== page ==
The resource ID 222(q) and/or the alias 224(q) may be utilized in a variety of ways. The storage API 136(o), for instance, will return the resource ID 222(q) in response to a “create” call to the storage API 136(o). The object handle may also support an optional field referred to as “relationship name”. The relationship name contains a name of the relationship to an item that is a child of the object (e.g., item or relationship) referenced by the alias 224(q) or the resource ID 222(q). Thus, the relationship name field may be utilized to indicate how a particular item of data 120(p) is being accessed. This may be utilized to determine different permissions that may be utilized to provide access, further discussion of which may be found beginning in relation to FIG. 6.

The item type 226(q) identifies the “type” of the item 124(q). For example, as previously described the item 124(q) may be configured as a container or a leaf. The item 124(q) may also be configured in a variety of other ways which are configured to address a particular type of data 120(p) being stored. For example, the item type 226(q) may be configured to address particular properties for a photo and therefore include attributes and methods configured to address the properties of a photo. Additional types may also be specified, such as songs, documents, and so on.

Further, the storage service module 118(o) may provide a plurality of tools 232(t), where “t” can be any integer from one to “T”, for creation of different types of items by a user. For example, the tools 232(t) may be executed to provide a user interface (UI) for generating a new storage object schema and code used to access those objects based on an XML definition. Thus, the plurality of tools 232(t) may be utilized by a user to create a reusable type of item 124(q) for particular types of data 120(p), further discussion of which may be found in relation to FIG. 14.

The role definition 228(q) specifies conditional access rights for particular “roles” in relation to the item 124(q). For example, the item 124(q) may provide access to a first set of methods and attributes to a first role which are different than access provided to another role, such as “administrator” and “guest”. Thus, the role definition 228(q) may be utilized to restrict item 124(q) access with different levels of granularity, such as to the item 124(q) itself, as well as to different attributes and methods of the item 124(q). Further discussion of role definition 228(q) may be found beginning in relation to FIG. 6. The item 124(q) may also support a wide variety of other 230(q) properties.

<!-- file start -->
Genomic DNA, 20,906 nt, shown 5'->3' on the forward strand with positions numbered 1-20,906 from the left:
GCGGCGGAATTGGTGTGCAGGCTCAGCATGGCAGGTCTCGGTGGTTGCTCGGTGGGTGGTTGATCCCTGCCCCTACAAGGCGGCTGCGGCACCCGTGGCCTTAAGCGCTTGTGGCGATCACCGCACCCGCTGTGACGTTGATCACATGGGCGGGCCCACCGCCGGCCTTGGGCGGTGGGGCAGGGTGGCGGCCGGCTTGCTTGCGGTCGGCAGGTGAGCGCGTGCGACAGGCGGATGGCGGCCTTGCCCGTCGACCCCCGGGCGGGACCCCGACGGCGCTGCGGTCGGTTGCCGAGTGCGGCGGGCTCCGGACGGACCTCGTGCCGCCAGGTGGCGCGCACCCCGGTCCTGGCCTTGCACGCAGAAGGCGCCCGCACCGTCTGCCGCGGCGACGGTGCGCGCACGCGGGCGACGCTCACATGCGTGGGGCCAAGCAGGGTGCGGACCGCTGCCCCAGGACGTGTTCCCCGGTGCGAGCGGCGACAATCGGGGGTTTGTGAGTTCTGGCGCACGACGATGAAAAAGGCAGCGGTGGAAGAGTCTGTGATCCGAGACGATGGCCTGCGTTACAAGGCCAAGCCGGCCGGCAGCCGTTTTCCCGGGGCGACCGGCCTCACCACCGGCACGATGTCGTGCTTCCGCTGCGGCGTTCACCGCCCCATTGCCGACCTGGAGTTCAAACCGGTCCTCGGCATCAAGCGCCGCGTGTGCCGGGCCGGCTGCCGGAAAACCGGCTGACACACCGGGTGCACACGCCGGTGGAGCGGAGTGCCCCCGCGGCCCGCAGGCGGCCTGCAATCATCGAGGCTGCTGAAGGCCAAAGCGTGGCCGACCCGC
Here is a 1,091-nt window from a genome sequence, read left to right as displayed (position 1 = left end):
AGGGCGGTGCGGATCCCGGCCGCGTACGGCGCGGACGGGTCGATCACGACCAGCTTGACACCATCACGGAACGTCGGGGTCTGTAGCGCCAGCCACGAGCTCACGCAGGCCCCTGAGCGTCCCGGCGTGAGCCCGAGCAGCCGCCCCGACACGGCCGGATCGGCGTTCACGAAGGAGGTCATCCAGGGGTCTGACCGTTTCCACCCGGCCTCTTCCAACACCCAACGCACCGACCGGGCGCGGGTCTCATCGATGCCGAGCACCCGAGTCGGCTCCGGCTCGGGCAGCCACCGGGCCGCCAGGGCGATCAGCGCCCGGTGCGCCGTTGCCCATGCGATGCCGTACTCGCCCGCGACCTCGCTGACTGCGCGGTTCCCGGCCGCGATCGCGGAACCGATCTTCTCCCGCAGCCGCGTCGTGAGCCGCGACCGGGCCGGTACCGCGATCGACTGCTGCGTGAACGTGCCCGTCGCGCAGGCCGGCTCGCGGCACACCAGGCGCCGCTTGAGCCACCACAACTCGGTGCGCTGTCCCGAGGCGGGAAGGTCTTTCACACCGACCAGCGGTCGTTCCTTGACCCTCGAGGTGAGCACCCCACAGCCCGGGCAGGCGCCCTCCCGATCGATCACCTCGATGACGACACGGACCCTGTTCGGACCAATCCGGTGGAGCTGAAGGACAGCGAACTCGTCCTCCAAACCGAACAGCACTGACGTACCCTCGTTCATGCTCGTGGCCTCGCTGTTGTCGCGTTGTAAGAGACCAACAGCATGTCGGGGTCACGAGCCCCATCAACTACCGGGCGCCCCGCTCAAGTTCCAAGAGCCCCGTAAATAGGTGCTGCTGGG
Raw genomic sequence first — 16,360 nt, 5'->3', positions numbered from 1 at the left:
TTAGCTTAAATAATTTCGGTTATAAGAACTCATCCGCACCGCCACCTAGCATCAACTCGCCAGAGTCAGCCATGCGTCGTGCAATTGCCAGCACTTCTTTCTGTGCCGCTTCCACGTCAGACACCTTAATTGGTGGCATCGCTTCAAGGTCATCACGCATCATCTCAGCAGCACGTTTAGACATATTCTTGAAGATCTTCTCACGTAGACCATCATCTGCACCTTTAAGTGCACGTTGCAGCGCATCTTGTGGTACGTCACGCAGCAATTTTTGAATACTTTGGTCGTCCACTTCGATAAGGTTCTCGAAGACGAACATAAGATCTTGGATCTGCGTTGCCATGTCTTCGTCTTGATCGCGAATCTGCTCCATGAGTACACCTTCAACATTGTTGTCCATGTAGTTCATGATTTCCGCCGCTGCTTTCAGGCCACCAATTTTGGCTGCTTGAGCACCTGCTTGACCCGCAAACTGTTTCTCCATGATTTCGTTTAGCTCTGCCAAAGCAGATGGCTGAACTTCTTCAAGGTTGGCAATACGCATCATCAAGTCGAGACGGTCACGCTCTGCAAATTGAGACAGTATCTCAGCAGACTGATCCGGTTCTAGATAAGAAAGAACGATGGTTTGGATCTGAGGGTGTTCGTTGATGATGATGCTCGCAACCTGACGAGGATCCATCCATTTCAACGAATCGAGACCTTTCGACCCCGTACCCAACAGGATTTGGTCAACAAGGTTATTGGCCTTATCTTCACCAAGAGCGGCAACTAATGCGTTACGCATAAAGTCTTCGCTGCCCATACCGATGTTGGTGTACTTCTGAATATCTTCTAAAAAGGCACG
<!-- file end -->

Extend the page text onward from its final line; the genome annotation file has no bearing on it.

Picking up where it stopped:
The relationship 134(r) may also support a variety of properties. For example, the relationship 134(r), as previously described, is a data structure which is used to indicate how the plurality of items 124(q) are related, one to another. Therefore, a particular relationship 134(r) may include a references 234(r) which reference particular items 124(q), to which, the relationship 134(r) pertains. For instance, the relationship 134(r) may indicate that a first one of the plurality of items 124(q) is a child of another one of the plurality of items 124(q). Relationships 134(r) may also serve a variety of other purposes, such as defining a containment hierarchy, specify lifetime control, define permissions, serve as a pointer to an item via a “parent item+relationship”, include relationship metadata such as a sequence number to enable ordering of photos within a folder using the sequence number, and so on. Thus, the plurality of relationships 134(r) may provide a flexible technique to produce hierarchies that enable the items 124(q) to reflect intuitive ways to store and retrieve data 120(p), further discussion of which may be found in relation to the following figure.